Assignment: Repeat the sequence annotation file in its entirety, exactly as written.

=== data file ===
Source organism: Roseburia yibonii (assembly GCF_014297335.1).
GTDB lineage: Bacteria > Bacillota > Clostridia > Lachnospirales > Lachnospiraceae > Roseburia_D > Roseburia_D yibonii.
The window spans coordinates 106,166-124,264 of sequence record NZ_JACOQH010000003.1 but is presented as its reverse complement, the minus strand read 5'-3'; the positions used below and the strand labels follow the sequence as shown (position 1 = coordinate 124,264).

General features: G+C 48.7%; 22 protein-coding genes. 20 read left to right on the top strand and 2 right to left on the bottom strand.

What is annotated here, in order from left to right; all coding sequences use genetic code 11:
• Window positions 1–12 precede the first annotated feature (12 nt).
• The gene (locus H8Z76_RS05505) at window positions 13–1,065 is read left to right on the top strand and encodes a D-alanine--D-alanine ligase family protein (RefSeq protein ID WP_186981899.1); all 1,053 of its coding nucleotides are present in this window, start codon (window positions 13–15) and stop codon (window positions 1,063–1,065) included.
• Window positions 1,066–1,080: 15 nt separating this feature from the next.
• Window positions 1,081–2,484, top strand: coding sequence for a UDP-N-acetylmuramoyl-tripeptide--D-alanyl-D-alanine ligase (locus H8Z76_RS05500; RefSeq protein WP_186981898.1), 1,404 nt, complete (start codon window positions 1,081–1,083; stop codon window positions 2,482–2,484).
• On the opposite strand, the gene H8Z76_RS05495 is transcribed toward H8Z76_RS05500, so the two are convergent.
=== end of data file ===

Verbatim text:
Source organism: Roseburia yibonii (assembly GCF_014297335.1).
GTDB lineage: Bacteria > Bacillota > Clostridia > Lachnospirales > Lachnospiraceae > Roseburia_D > Roseburia_D yibonii.
The window spans coordinates 106,166-124,264 of sequence record NZ_JACOQH010000003.1 but is presented as its reverse complement, the minus strand read 5'-3'; the positions used below and the strand labels follow the sequence as shown (position 1 = coordinate 124,264).

General features: G+C 48.7%; 22 protein-coding genes. 20 read left to right on the top strand and 2 right to left on the bottom strand.

What is annotated here, in order from left to right; all coding sequences use genetic code 11:
• Window positions 1–12 precede the first annotated feature (12 nt).
• The gene (locus H8Z76_RS05505) at window positions 13–1,065 is read left to right on the top strand and encodes a D-alanine--D-alanine ligase family protein (RefSeq protein ID WP_186981899.1); all 1,053 of its coding nucleotides are present in this window, start codon (window positions 13–15) and stop codon (window positions 1,063–1,065) included.
• Window positions 1,066–1,080: 15 nt separating this feature from the next.
• Window positions 1,081–2,484, top strand: coding sequence for a UDP-N-acetylmuramoyl-tripeptide--D-alanyl-D-alanine ligase (locus H8Z76_RS05500; RefSeq protein WP_186981898.1), 1,404 nt, complete (start codon window positions 1,081–1,083; stop codon window positions 2,482–2,484).
• On the opposite strand, the gene H8Z76_RS05495 is transcribed toward H8Z76_RS05500, so the two are convergent.